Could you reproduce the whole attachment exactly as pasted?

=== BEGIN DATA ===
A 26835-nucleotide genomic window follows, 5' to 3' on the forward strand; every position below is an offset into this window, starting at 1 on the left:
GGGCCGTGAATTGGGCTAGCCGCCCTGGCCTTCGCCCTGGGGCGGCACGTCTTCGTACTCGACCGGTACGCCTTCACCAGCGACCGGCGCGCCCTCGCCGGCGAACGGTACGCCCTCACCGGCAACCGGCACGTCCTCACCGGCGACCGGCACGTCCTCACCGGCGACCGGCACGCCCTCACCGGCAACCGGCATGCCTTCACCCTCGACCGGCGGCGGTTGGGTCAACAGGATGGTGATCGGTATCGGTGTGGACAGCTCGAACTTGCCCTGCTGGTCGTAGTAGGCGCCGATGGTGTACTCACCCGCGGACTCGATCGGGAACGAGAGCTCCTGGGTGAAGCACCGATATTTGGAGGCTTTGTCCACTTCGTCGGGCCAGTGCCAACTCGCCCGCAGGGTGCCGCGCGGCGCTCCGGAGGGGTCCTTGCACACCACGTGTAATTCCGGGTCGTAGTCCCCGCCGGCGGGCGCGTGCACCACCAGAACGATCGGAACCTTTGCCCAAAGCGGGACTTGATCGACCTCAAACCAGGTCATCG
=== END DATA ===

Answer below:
A 26835-nucleotide genomic window follows, 5' to 3' on the forward strand; every position below is an offset into this window, starting at 1 on the left:
GGGCCGTGAATTGGGCTAGCCGCCCTGGCCTTCGCCCTGGGGCGGCACGTCTTCGTACTCGACCGGTACGCCTTCACCAGCGACCGGCGCGCCCTCGCCGGCGAACGGTACGCCCTCACCGGCAACCGGCACGTCCTCACCGGCGACCGGCACGTCCTCACCGGCGACCGGCACGCCCTCACCGGCAACCGGCATGCCTTCACCCTCGACCGGCGGCGGTTGGGTCAACAGGATGGTGATCGGTATCGGTGTGGACAGCTCGAACTTGCCCTGCTGGTCGTAGTAGGCGCCGATGGTGTACTCACCCGCGGACTCGATCGGGAACGAGAGCTCCTGGGTGAAGCACCGATATTTGGAGGCTTTGTCCACTTCGTCGGGCCAGTGCCAACTCGCCCGCAGGGTGCCGCGCGGCGCTCCGGAGGGGTCCTTGCACACCACGTGTAATTCCGGGTCGTAGTCCCCGCCGGCGGGCGCGTGCACCACCAGAACGATCGGAACCTTTGCCCAAAGCGGGACTTGATCGACCTCAAACCAGGTCATCG